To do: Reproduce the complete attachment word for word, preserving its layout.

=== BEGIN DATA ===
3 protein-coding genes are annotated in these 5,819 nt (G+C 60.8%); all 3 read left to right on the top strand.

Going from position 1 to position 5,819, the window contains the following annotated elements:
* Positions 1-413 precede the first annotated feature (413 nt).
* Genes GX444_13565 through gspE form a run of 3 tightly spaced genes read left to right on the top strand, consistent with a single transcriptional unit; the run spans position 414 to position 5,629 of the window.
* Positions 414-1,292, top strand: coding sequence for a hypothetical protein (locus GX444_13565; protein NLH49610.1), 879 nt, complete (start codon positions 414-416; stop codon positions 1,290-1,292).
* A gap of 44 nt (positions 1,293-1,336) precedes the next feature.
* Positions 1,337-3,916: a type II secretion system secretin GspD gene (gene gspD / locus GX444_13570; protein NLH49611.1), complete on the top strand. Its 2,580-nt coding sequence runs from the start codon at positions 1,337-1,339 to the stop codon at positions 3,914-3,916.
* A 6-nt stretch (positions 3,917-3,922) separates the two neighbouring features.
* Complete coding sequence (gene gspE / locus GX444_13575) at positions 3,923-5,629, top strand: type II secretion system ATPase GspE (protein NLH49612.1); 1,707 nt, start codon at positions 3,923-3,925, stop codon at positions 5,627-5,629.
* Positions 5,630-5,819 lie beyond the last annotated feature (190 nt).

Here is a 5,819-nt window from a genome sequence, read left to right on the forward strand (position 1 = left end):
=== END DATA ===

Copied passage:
3 protein-coding genes are annotated in these 5,819 nt (G+C 60.8%); all 3 read left to right on the top strand.

Going from position 1 to position 5,819, the window contains the following annotated elements:
* Positions 1-413 precede the first annotated feature (413 nt).
* Genes GX444_13565 through gspE form a run of 3 tightly spaced genes read left to right on the top strand, consistent with a single transcriptional unit; the run spans position 414 to position 5,629 of the window.
* Positions 414-1,292, top strand: coding sequence for a hypothetical protein (locus GX444_13565; protein NLH49610.1), 879 nt, complete (start codon positions 414-416; stop codon positions 1,290-1,292).
* A gap of 44 nt (positions 1,293-1,336) precedes the next feature.
* Positions 1,337-3,916: a type II secretion system secretin GspD gene (gene gspD / locus GX444_13570; protein NLH49611.1), complete on the top strand. Its 2,580-nt coding sequence runs from the start codon at positions 1,337-1,339 to the stop codon at positions 3,914-3,916.
* A 6-nt stretch (positions 3,917-3,922) separates the two neighbouring features.
* Complete coding sequence (gene gspE / locus GX444_13575) at positions 3,923-5,629, top strand: type II secretion system ATPase GspE (protein NLH49612.1); 1,707 nt, start codon at positions 3,923-3,925, stop codon at positions 5,627-5,629.
* Positions 5,630-5,819 lie beyond the last annotated feature (190 nt).

Here is a 5,819-nt window from a genome sequence, read left to right on the forward strand (position 1 = left end):